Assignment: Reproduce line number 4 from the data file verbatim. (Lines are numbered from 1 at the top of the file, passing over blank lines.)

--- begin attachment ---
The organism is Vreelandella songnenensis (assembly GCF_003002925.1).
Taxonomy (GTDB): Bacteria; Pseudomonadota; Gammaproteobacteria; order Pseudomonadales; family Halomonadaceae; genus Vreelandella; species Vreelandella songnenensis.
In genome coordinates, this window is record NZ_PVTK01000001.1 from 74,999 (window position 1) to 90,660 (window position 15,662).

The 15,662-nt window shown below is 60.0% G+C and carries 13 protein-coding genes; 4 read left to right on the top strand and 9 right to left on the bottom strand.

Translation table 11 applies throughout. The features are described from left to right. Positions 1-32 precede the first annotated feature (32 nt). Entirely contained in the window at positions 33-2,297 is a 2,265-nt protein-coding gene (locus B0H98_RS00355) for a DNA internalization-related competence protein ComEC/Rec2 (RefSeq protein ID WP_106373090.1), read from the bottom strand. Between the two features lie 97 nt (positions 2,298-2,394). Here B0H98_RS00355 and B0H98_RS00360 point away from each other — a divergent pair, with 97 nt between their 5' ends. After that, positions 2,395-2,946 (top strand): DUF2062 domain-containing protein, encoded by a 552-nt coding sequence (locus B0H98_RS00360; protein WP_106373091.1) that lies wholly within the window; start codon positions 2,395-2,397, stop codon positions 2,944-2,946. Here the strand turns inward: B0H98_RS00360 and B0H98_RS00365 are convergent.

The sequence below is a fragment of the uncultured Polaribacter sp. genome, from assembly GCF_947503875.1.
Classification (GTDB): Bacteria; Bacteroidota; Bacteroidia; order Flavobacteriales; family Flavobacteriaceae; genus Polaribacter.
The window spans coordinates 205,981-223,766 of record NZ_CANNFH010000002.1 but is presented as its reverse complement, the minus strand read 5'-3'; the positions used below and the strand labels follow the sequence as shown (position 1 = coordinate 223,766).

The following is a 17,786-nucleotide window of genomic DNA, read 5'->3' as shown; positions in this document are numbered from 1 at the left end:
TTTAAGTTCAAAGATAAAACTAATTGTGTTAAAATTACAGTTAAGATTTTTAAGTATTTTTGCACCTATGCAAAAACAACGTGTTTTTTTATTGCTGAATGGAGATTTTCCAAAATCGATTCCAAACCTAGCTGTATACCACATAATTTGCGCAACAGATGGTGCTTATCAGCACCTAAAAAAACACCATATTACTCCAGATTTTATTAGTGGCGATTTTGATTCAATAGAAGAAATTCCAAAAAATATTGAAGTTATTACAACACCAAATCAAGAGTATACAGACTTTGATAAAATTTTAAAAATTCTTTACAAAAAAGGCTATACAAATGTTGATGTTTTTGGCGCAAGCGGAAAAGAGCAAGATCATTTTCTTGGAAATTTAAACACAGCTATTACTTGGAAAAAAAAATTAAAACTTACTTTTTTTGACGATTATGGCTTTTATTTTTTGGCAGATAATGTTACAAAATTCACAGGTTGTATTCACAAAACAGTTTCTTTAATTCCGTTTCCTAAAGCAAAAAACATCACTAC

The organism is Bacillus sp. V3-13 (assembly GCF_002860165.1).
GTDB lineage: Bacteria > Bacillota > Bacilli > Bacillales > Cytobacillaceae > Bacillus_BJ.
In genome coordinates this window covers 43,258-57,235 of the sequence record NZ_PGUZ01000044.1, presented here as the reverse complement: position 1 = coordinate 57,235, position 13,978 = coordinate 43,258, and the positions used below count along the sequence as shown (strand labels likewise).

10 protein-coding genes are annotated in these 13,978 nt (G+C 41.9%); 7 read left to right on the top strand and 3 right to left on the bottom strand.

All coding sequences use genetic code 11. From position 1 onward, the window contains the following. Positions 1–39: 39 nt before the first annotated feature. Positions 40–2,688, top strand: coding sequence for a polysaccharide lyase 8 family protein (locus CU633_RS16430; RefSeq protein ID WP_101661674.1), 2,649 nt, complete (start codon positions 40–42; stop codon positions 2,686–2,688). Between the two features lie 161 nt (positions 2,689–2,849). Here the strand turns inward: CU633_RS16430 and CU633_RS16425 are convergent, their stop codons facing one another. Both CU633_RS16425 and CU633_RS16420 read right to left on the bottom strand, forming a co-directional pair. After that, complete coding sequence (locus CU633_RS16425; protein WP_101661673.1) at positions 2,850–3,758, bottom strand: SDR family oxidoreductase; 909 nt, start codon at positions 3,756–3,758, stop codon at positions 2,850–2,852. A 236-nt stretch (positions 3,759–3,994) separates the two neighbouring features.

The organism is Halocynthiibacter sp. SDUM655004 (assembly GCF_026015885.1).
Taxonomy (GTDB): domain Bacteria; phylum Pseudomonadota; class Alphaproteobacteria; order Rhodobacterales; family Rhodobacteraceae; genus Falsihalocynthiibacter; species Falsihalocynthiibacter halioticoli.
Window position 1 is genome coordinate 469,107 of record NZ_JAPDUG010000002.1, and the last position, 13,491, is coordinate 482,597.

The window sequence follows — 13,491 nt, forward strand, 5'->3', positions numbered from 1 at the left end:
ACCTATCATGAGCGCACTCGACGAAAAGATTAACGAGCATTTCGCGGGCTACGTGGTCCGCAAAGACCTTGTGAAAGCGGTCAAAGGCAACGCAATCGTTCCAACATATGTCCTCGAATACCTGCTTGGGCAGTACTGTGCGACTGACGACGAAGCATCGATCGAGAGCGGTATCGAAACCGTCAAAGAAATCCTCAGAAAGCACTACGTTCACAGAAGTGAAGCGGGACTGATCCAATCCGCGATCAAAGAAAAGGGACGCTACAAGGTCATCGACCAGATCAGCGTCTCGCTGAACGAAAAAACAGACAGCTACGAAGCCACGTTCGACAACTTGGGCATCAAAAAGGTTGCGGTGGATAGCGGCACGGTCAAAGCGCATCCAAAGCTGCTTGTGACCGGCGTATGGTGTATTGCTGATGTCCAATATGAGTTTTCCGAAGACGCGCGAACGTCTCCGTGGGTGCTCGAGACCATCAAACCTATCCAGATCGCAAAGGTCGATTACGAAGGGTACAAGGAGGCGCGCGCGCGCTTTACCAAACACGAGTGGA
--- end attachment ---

The 15,662-nt window shown below is 60.0% G+C and carries 13 protein-coding genes; 4 read left to right on the top strand and 9 right to left on the bottom strand.